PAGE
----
A typical 1000pt force, in this case the US Army Starter set

Thats Force Construction in a nut shell. As I stated before, each unit gets an Order Dice, which is a specially made 6 sided dice with all 6 Orders printed on it. All dice of one side are one colour, and obviously both sides need different coloured dice. The orders are Advance (move 6 inches and shoot, at -1 to hit) Run (move 12 inches and assault if possible, no shooting allowed) Fire (remain stationary and fire at no penalty) Down (Hit the deck, no other actions allowed, gives unit a cover bonus against being shot at and halves hits from HE weapons) Rally (remove D6 Pin markers from unit and do no other action-see 'Pinning' below) and finally Ambush (remain stationary and conduct opportunity fire at enemy moving in LOS at any stage)
The turn sequence is essentially players taking it in turns to draw one order dice from an opaque container, or dice bag, and giving it to the owning player, who then selects ANY unit that hasn't yet been activated, and placing the dice next to the unit, turns it so the desired order is face up, then executes the action as above. Once all the dice are out of the bag, the turn ends. As you can imagine, this adds a great random element of which unit is going to act before another, but also gives forces with more units a greater chance to draw a dice when they really need it. The order in which you activate your units requires a lot of careful thought, as you may not wish to activate too early and give away your plans, but activate too late and your prize assault unit may be too pinned to do anything by the time you allocate a dice....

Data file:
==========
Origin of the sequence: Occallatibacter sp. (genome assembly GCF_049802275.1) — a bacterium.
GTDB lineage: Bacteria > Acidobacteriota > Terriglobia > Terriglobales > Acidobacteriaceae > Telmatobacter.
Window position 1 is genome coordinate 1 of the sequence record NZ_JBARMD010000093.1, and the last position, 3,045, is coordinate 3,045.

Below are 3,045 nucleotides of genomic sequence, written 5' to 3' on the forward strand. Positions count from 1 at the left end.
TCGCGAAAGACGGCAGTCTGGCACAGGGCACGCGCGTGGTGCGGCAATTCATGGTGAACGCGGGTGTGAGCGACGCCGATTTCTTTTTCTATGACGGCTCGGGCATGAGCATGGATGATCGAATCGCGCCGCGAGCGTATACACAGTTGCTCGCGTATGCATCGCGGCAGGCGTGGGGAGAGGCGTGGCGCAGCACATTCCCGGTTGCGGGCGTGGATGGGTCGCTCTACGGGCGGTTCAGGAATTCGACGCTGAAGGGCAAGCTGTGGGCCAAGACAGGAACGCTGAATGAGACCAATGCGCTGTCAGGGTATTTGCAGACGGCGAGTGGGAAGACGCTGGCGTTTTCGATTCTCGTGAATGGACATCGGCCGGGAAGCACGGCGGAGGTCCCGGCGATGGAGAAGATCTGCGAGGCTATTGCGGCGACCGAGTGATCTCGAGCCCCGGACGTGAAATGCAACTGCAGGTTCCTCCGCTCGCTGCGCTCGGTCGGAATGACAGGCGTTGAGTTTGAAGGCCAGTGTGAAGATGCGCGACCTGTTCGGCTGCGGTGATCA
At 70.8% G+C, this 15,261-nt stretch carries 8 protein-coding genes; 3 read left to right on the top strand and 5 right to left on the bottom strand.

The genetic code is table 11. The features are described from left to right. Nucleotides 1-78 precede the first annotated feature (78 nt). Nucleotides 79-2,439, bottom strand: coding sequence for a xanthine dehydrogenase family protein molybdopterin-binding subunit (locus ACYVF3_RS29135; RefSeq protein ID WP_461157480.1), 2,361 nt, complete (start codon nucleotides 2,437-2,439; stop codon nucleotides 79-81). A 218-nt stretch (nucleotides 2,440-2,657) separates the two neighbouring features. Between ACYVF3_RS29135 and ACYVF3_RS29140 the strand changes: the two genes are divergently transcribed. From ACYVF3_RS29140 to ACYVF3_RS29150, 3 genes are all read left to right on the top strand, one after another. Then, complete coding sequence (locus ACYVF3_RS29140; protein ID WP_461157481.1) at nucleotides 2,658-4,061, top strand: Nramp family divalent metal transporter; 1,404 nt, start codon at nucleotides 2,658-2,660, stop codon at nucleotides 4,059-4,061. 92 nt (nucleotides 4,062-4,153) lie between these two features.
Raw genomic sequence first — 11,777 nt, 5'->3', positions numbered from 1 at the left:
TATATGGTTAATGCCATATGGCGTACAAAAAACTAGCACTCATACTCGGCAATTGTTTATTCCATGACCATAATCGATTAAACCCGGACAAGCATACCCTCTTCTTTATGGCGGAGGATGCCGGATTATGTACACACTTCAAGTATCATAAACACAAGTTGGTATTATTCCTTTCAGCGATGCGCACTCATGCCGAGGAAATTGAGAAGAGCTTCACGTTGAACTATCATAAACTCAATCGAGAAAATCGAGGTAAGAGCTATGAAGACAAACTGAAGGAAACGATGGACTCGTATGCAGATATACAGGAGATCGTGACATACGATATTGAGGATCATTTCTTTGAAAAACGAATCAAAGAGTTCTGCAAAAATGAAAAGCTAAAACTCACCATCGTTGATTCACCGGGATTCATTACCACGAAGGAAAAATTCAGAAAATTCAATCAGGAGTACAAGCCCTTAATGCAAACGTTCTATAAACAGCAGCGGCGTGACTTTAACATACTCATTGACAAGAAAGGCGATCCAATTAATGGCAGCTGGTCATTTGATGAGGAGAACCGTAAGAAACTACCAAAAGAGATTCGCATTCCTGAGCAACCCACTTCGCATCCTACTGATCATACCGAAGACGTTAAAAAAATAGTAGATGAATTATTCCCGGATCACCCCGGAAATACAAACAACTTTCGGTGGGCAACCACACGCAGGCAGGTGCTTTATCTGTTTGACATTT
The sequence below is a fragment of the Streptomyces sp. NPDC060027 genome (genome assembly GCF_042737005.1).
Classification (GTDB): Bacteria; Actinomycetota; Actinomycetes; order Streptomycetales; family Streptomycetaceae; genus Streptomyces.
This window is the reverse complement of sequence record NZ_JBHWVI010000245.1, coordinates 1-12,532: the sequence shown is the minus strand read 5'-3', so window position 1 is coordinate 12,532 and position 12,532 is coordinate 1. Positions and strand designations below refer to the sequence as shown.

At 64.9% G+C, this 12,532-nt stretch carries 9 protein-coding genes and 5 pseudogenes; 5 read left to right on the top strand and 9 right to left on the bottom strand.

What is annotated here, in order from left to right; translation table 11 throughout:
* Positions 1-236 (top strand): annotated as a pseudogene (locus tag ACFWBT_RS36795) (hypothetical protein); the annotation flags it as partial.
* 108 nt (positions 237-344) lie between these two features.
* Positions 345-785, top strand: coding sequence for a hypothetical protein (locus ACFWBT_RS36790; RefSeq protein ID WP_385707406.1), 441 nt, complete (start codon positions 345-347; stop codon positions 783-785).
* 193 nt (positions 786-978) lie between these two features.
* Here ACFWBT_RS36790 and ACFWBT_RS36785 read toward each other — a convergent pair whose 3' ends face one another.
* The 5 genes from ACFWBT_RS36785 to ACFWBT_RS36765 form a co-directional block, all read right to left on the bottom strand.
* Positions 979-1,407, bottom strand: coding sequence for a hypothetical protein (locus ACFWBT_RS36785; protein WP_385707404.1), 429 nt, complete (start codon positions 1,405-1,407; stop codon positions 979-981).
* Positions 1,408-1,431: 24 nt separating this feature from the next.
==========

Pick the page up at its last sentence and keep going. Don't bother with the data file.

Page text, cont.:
Pinning is one of the two game mechanics in this game that differentiate it from other games. Essentially anytime a unit hits another, regardless of the number of hits (stand fast HE ) it will put 1 pin on the target unit. Each pin is then a minus 1 to shooting for that unit and more importanly means it has to pass an Orders check to do anything..an orders check is 2D6, roll =or under your units leadership value, which itself is reduced by MINUS 1 for each pin on the unit. Vets have Ld 10, Regs 9, Inexp 8. So, a vet unit with 2 pins on it will need an 8 or less on 2d6 to do anything, and shoots at a minus 2 to hit.

I'll continue with how to shoot and attack in my next post....stay tuned! Comrade James


  1. And so the evil grows: Mwah hah, hah hah, gurgle....

  2. Nice introduction. Very tempting.

  3. Nice review!
    The (almost) random sequence of play of the units sounds very challenging (tactically wise).
    And the fact that the weapons (modifiers, charts, etc), are the same independently of the army probably are a big plus on simplifying things IMO.

    Looking forward to read your next article.
    Oh, and it would be interesting if you could write a battle report (even a very small one), to show how it all comes down together.